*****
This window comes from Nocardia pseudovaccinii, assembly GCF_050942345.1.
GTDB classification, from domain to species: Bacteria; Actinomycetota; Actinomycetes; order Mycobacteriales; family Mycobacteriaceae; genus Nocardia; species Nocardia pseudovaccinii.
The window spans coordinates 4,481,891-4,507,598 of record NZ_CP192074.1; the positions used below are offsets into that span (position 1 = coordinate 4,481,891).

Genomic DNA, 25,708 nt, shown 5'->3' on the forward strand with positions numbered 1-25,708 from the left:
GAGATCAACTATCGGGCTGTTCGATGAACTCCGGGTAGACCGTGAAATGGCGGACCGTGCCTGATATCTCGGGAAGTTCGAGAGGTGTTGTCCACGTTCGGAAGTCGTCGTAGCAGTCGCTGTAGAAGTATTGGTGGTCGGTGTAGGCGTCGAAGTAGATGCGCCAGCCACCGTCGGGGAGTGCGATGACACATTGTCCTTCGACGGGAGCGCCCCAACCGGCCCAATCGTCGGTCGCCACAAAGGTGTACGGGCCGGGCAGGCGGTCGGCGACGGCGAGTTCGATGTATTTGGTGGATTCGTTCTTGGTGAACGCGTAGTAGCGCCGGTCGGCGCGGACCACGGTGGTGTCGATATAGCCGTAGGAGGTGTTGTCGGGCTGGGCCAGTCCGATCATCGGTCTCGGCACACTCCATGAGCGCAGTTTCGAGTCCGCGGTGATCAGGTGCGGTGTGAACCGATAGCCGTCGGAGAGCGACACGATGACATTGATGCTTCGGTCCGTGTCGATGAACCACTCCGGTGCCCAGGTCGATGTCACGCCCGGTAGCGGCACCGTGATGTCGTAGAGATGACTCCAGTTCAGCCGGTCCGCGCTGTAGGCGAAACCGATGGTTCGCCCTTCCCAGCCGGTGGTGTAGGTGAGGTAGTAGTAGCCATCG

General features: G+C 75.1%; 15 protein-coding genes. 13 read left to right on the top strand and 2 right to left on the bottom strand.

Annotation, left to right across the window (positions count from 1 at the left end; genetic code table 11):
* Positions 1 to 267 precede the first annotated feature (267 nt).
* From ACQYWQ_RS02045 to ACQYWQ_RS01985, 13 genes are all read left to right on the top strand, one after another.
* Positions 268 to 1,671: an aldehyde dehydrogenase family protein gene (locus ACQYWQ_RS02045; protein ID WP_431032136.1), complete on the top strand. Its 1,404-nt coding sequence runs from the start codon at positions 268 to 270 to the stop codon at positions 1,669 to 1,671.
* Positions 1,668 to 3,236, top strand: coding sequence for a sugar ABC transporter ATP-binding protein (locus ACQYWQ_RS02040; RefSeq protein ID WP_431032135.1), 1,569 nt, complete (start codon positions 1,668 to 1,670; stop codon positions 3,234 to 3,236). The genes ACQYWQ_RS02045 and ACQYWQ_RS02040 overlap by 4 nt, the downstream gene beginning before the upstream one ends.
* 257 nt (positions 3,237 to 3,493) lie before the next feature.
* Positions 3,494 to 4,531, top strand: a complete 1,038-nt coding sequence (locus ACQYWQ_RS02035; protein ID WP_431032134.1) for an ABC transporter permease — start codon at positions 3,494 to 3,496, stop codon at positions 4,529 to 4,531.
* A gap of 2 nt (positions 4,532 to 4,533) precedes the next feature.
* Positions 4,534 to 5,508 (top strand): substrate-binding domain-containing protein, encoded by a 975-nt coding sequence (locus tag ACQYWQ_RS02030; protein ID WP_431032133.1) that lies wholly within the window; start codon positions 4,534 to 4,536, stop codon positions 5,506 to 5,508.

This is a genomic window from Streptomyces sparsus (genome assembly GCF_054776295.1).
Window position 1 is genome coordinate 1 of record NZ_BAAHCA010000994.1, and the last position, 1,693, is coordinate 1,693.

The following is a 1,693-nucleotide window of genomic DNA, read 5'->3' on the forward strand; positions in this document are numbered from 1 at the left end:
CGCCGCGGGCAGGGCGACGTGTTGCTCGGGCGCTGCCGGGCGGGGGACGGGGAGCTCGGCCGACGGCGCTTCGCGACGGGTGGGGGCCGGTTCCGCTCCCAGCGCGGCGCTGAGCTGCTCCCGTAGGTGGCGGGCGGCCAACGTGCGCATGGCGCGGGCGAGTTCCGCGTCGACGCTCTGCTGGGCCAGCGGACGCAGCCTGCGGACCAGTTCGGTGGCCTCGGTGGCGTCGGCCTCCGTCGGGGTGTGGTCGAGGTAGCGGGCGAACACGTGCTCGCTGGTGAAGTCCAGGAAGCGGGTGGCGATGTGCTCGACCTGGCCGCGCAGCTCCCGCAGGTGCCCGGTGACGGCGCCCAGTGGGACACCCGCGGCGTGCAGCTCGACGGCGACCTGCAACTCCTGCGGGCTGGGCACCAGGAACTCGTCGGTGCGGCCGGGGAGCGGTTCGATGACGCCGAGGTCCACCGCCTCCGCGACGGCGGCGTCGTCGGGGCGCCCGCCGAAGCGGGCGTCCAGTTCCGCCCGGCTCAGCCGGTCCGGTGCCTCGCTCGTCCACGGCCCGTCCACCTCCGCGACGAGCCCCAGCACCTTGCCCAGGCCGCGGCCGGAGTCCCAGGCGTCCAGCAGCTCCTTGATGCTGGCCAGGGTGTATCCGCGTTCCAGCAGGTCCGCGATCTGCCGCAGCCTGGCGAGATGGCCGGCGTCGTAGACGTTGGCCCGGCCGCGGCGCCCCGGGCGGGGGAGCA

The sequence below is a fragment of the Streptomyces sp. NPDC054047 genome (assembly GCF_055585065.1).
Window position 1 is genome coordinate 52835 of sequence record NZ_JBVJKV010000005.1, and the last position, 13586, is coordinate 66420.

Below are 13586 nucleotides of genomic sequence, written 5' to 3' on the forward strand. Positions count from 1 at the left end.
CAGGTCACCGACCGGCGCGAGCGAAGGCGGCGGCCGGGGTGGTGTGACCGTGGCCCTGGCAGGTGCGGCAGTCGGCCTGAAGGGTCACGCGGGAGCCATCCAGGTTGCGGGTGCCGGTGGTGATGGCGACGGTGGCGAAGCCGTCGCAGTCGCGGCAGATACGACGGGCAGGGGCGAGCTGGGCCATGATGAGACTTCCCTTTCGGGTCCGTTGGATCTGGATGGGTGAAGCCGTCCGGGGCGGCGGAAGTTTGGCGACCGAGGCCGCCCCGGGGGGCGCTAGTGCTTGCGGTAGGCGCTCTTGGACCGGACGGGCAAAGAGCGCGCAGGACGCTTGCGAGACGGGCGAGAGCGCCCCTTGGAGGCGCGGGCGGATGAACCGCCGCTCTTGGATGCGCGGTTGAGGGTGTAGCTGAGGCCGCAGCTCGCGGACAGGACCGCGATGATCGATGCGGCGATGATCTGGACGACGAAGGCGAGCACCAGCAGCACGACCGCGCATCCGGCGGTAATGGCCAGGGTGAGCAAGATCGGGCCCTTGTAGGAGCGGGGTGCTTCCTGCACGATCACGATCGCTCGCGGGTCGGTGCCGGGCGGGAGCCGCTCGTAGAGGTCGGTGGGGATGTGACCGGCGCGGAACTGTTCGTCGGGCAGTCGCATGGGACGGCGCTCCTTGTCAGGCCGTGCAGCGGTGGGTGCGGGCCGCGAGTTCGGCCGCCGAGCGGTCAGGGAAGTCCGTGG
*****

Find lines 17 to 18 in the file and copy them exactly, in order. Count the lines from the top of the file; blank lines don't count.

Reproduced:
Window position 1 is genome coordinate 1 of record NZ_BAAHCA010000994.1, and the last position, 1,693, is coordinate 1,693.

The following is a 1,693-nucleotide window of genomic DNA, read 5'->3' on the forward strand; positions in this document are numbered from 1 at the left end: